I don't run any master with that many slaves, for reasons that are irrelevant to
this thread, but I know there is a point at which the slaves begin to place too
much load on the master because they are all asking to read the binlog. I don't
know what that point is exactly, but perhaps others can give some advice on
that. I would expect, given the workload you describe, that 50 slaves might
work okay -- but you should not listen to me.
However, you can do multi-tier replication. Let's imagine the limit is ten
slaves, just for a round number. You can chain ten slaves off the master,
configure them with log-slave-updates, and then chain ten more slaves off each
of them. Now you can scale the system to 110 slaves with two tiers.
sol beach wrote:
> Can 1 Master scale to replicate to 50 - 60 slaves?
> I have limit experience with Master/Slave replication & doubt I can
> round up
> the hardware to test a 50 node configuration.
> On 6/8/07, Baron Schwartz <baron@stripped> wrote:
>> Hi sol,
>> sol beach wrote:
>> > I have limited experience with MYSQL replication; which is why I am
>> > others with more experience can answer a question or two.
>> > Let's say I have a MASTER MYSQL database.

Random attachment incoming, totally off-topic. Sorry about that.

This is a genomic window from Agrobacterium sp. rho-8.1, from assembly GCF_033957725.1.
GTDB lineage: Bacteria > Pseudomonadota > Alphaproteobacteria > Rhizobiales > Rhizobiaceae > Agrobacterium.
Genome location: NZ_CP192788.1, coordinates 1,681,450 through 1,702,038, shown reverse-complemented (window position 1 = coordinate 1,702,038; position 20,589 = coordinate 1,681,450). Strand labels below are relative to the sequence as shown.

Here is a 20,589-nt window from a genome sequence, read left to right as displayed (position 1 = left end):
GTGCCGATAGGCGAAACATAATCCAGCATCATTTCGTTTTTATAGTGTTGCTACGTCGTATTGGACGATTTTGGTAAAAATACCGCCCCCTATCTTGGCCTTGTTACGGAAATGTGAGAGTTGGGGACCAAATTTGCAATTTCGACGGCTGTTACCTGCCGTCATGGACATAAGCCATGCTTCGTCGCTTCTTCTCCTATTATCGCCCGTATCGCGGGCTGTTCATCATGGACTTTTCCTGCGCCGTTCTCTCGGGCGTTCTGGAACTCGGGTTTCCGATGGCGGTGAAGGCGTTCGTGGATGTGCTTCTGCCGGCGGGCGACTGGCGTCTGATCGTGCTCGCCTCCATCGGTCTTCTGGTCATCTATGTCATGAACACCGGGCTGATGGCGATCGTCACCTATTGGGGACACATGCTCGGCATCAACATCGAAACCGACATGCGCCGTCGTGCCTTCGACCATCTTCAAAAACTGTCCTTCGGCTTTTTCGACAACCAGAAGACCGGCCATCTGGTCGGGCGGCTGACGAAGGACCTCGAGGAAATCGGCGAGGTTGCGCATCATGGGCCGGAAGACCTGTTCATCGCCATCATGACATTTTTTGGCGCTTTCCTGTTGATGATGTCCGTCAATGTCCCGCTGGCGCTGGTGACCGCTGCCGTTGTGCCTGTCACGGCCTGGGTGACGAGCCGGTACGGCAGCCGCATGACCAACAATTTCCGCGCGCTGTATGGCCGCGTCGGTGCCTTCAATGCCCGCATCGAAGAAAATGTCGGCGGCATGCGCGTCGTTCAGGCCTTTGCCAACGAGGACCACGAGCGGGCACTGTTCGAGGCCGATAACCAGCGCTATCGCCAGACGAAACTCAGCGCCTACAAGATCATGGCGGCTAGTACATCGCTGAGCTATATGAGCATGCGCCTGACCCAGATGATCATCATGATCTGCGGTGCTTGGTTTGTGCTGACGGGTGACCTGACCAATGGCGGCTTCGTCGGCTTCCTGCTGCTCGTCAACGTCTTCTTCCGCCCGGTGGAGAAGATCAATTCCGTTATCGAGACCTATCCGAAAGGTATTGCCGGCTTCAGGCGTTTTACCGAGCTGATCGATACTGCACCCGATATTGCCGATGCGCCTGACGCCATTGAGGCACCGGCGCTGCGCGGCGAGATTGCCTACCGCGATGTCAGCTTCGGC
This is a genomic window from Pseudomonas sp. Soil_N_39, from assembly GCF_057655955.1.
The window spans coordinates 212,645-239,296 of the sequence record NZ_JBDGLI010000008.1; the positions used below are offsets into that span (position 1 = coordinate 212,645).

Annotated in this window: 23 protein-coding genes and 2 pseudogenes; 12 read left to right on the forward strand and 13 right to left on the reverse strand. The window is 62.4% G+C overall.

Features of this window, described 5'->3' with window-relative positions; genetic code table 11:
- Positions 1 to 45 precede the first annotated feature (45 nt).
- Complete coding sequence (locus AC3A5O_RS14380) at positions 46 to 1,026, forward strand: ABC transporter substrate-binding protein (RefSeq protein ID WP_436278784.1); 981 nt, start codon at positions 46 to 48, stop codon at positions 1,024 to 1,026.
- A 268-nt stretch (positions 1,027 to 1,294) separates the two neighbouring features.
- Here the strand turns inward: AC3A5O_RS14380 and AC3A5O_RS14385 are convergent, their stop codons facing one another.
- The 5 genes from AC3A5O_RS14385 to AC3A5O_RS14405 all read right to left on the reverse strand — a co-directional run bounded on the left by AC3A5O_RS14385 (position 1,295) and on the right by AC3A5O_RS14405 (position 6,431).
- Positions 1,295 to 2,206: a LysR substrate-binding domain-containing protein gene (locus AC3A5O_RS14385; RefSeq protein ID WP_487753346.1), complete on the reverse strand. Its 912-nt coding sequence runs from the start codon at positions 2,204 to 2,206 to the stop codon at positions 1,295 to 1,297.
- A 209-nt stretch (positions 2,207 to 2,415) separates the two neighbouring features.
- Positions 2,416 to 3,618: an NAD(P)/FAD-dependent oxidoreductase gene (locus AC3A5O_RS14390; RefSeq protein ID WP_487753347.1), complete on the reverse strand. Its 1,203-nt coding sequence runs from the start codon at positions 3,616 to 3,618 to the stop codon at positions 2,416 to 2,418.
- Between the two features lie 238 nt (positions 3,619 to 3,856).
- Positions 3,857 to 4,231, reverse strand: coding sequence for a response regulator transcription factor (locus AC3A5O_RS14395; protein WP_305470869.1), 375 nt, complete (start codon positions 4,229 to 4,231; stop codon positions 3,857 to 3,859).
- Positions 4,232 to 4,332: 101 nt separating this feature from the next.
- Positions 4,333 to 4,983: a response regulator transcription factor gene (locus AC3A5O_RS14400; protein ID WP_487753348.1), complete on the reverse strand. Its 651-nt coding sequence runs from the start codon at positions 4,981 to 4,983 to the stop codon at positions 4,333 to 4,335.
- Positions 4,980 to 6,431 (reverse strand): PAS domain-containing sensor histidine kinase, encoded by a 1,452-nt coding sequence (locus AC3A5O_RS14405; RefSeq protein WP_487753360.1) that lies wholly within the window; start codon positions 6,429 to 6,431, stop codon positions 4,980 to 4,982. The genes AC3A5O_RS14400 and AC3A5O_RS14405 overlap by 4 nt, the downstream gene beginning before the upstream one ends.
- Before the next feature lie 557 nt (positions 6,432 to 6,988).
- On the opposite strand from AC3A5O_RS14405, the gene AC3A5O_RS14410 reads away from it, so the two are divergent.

>> > Let's say there are 50 - 60 other systems where I'd like to have MYSQL
>> > running on these "slave" systems.
>> > These slave systems need to be kept in synch with the Master, but it
>> > NOT need to be anywhere near real time.
>> > The data in the slaves could lag as much a an hour or two.
>> > The amount of data in total in the MASTER is in the range of 100MB -
>> > The rate of changes to the data is in the range 2000 - 5000 DML per 24
>> > day.
>> > We control the application so we can/will include date/time each record
>> > created or modified.
>> > You can assume that no records ever get physically deleted; only INSERT
>> > UPDATE (no DELETE).
>> > What are some alternative ways to keep the slave systems "current"?
>> The best, easiest, simplest way to do this is just to use MySQL's
>> Once you learn its (many) strengths and (relatively few) weaknesses, it
>> extremely well.
>> If you want to avoid some of the gotchas, I have written about my
>> experiences here:
>> Hand-rolling replication is a bad idea in my opinion, so I don't have any
>> methods to suggest. However, if you just need to sync some data
>> efficiently, try MySQL
>> Table Sync (http://mysqltoolkit.sourceforge.net/).